McDougal, Lasswell, and W. Michael Reisman sought to apply jurisprudential insights and ideas directly to the study of international law. Apart from the relevance of context, the problem orientation, and the salience of multiple methods of inquiry about law, their approach stressed the importance of specific intellectual criteria for the study of jurisprudence in international law. These criteria included goal-thinking, trend-thinking, scientific-thinking, predictive-thinking, and alternative-thinking. The approach was also explicit in articulating the standards by which one could compare and evaluate all systems of legal thought. These criteria included the procedures used to maintain and establish a clear observational vantage point, the critical importance of focusing both comprehensively and specifically on the actual processes of policy and decision, the development and use of critical intellectual tasks, and the importance of the provisional postulation of fundamental public-order goals. These criteria could be applied in the study of a national system or the entire global system.
The central feature of the New Haven School of International Law was its insistence on universality and comprehensiveness. This approach coincided with the creation of new states out of the debris of colonial rule. The new states were not always new. They were often old and dependent. In order to stake a claim for statehood, doctrines had to be invented and supported by contemporaneous developments in international law and jurisprudence. Nationalist elites seeking freedom from colonial rule would stake a claim to self-determination and independence. This claim of course would be an attack on sovereignty, or at least the colonial version of it. American idealism in the form of Wilsonian internationalism succeeded after World War II in making German colonies a sacred trust of civilization while at the same time paying service to colonial hegemony. Thus, for example, German South West Africa, which was conquered by South Africa in 1917, was given to South Africa to administer as a special international mandate. The precedent created here was that colonial rule was not altogether to be insulated from international responsibility, in particular the sacred trust for the well-being of the inhabitants. After World War II, the dominant victorious allies, namely the United States and the Soviet Union, shared a common objective, supported for radically different reasons, that colonialism become obsolete. The United Nations was created, and a part of its growing mandate was to facilitate decolonization, self-determination, and independence.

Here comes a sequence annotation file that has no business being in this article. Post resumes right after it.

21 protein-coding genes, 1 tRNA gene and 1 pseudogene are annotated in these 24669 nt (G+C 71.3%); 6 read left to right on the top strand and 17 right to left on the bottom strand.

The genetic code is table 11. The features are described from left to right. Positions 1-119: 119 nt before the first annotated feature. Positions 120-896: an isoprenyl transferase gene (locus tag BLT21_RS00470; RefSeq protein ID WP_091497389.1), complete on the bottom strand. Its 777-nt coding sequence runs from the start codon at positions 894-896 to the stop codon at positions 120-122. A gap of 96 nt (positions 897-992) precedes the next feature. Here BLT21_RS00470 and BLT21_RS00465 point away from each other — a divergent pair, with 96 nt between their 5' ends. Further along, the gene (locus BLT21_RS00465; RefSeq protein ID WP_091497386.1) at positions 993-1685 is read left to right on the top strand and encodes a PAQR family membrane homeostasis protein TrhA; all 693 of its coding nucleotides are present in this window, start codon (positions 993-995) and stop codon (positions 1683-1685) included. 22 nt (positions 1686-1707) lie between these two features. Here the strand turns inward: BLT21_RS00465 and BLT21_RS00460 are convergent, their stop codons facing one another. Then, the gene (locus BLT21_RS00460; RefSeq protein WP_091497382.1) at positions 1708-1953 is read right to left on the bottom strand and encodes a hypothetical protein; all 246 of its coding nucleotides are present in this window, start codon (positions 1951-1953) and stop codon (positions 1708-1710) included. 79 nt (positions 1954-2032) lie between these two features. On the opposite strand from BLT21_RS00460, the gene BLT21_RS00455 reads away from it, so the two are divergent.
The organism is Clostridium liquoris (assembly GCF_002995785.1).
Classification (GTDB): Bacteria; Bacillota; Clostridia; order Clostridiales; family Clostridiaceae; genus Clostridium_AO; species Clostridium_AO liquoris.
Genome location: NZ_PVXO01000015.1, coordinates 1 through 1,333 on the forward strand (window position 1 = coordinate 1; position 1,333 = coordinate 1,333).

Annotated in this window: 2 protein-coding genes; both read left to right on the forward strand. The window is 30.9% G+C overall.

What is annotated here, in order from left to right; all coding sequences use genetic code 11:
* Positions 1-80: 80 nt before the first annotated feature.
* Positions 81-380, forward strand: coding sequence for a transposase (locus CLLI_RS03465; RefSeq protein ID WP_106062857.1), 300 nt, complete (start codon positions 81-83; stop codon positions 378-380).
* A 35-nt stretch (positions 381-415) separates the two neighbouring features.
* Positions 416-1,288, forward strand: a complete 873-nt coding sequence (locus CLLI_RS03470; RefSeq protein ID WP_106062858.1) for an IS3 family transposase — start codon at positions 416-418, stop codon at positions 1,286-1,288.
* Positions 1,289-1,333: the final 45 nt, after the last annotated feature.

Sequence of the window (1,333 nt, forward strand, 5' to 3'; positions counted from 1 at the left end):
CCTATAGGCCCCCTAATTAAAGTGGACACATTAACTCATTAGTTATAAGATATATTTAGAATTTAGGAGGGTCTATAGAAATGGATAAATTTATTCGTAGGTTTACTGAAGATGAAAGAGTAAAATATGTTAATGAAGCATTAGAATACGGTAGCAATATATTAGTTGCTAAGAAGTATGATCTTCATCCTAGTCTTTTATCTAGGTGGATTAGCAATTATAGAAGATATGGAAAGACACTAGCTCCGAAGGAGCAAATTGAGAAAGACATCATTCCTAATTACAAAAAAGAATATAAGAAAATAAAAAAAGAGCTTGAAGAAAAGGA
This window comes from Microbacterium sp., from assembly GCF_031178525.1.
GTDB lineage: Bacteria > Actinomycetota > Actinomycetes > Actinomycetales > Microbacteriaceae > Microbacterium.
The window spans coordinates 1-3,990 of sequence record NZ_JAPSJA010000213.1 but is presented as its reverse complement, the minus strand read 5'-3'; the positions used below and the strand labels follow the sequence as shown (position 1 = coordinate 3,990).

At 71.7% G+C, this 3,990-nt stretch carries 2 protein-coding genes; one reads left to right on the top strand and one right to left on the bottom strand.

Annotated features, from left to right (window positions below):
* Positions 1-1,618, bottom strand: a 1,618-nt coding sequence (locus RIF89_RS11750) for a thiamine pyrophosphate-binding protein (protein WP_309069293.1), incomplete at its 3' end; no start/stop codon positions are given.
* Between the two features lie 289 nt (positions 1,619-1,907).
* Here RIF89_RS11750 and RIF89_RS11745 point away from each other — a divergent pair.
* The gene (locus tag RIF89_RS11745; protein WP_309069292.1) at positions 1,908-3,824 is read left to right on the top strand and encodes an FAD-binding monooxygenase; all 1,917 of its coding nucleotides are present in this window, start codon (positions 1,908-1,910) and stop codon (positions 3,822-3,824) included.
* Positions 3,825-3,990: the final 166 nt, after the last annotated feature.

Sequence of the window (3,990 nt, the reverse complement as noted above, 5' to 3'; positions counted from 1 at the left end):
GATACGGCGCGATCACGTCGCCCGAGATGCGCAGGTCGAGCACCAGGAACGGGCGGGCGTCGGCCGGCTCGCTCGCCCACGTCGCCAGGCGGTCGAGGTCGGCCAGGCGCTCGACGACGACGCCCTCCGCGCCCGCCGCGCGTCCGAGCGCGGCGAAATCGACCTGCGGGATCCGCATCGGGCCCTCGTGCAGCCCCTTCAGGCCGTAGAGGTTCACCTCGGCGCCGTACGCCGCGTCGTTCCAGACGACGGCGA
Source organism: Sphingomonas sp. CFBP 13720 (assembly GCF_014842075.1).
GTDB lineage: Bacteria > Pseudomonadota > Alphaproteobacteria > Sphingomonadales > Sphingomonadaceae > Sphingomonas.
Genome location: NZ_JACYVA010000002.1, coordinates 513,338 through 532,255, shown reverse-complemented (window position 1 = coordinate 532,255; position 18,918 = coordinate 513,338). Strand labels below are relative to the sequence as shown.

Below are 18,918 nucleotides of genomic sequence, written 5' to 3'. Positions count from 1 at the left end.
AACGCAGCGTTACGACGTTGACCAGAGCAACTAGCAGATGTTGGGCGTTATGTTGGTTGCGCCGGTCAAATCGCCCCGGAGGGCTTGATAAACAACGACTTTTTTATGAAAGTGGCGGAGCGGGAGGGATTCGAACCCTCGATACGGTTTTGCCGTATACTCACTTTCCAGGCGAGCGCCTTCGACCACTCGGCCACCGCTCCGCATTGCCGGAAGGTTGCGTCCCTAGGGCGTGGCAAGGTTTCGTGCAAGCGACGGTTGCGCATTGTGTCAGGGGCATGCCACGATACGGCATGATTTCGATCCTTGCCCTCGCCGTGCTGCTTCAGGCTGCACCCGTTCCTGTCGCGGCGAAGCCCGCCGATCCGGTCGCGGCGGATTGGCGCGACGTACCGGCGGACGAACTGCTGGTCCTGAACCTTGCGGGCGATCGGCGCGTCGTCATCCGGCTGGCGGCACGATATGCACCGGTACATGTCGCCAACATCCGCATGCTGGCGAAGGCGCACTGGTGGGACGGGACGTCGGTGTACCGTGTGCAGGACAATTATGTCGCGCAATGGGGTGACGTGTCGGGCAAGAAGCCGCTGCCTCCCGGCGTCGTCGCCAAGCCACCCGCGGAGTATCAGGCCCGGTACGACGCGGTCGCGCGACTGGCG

The paradox of claims to resist colonial rule was that they were also claims to weaken the sovereignty idea in international law. If self-determination and independence were supported by international legal precepts, then international support for the integrity of sovereignty would be constrained by these competing claims. In short, sovereignty admits limitation, particularly limitations based on international obligations. Thus, the sovereignty idea began to evolve within the framework of a global constitutive process, as expressed in the theories of the New Haven School.
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